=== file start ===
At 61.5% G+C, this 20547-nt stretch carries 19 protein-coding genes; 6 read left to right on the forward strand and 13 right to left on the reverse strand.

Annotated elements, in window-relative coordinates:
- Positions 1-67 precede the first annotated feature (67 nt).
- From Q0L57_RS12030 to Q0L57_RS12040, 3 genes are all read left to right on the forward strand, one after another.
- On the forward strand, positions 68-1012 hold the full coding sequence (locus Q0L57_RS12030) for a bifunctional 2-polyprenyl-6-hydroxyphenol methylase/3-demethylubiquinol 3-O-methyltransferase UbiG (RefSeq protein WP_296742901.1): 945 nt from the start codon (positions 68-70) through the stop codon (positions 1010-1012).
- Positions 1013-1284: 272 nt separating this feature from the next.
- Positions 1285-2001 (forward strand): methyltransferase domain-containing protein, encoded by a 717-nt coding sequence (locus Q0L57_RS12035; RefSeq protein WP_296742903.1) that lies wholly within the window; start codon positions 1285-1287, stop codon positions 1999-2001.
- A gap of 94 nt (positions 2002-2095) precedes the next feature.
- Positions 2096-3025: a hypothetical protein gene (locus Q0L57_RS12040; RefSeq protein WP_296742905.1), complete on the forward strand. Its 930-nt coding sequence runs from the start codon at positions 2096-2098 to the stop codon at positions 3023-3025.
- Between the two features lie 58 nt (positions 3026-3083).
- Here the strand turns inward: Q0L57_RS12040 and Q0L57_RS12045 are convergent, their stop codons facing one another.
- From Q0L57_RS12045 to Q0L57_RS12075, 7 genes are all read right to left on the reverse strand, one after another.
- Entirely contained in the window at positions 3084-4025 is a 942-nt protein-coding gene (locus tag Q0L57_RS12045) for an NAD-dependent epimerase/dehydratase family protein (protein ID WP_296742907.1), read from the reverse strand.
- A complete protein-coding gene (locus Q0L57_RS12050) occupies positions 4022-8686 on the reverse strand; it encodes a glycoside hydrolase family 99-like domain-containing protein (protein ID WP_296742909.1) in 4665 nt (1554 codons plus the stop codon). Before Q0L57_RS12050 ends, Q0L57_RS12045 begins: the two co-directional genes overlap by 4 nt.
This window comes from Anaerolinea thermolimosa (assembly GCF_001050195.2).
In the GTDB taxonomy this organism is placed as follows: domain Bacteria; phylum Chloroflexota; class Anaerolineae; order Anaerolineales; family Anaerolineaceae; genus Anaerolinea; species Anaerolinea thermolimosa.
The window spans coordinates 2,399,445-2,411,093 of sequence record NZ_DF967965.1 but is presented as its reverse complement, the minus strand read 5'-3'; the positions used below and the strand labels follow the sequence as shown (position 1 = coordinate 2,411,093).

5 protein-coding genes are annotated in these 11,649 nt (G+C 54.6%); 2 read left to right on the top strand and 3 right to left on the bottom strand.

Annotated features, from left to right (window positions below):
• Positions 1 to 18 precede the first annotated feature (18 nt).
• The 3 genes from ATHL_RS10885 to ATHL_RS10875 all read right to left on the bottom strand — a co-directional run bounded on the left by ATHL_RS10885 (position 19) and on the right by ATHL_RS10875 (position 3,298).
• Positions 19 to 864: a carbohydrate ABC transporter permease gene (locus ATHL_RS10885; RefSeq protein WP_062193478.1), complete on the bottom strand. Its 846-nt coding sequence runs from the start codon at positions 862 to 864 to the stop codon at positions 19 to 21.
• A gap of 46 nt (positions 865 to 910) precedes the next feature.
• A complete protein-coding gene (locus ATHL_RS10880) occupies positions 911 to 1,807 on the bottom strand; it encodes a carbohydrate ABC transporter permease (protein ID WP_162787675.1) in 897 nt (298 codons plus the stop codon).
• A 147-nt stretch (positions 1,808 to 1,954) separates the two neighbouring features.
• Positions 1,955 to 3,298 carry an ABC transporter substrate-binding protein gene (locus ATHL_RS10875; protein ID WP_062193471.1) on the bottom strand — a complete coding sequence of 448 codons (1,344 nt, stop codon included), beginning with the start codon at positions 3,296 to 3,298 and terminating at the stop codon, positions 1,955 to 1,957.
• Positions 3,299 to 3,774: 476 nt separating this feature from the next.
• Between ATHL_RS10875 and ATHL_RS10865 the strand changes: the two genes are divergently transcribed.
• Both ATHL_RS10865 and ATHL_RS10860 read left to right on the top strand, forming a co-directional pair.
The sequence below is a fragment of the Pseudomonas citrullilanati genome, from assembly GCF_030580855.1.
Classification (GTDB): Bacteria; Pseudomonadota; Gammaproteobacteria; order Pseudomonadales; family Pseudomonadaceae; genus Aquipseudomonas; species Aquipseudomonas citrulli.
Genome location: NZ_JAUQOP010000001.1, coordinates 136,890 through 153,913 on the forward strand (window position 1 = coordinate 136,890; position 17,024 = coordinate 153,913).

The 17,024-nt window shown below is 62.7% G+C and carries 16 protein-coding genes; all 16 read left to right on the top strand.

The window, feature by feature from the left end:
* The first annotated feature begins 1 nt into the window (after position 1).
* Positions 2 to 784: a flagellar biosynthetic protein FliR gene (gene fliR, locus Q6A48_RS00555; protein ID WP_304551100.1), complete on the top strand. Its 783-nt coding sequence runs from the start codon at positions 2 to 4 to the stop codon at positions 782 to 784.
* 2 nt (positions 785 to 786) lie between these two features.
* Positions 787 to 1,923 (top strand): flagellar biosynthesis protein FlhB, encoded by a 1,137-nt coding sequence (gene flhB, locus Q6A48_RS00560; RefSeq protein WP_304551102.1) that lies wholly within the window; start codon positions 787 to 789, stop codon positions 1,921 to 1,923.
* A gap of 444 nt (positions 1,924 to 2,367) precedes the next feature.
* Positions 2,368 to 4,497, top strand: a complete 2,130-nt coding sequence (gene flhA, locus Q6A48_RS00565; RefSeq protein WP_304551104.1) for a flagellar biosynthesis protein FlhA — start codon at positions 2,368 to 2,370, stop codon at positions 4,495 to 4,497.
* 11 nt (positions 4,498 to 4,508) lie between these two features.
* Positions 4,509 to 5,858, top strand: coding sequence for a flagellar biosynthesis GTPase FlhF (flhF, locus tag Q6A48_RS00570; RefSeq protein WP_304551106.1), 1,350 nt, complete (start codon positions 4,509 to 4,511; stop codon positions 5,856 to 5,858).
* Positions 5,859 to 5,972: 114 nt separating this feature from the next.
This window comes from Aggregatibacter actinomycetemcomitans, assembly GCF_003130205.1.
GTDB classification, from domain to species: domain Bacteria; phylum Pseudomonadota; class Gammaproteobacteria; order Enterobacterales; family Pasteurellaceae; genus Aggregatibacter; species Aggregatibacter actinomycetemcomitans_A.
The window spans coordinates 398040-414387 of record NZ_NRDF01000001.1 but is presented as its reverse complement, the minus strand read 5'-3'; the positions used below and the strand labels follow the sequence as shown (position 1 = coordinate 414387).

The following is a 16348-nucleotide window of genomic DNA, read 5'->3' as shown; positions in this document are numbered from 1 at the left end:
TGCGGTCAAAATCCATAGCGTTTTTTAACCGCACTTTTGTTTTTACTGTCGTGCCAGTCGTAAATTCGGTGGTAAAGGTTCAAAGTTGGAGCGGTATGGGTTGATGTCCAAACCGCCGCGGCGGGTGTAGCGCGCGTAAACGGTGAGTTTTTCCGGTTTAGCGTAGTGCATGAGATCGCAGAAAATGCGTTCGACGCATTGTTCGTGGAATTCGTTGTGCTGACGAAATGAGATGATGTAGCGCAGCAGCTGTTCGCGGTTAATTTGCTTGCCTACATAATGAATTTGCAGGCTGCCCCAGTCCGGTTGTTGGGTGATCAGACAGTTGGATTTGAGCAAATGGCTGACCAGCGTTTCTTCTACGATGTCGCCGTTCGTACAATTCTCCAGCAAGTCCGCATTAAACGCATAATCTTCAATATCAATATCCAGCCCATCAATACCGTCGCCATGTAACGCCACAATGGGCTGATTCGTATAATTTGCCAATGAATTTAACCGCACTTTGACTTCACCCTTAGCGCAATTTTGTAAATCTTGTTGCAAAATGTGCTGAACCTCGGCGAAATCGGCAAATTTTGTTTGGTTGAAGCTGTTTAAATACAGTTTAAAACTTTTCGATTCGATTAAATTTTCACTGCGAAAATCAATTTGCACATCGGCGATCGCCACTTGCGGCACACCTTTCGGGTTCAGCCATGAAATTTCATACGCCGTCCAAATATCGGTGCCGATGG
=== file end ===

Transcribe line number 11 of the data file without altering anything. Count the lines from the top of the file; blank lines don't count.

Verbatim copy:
- Here the strand turns inward: Q0L57_RS12040 and Q0L57_RS12045 are convergent, their stop codons facing one another.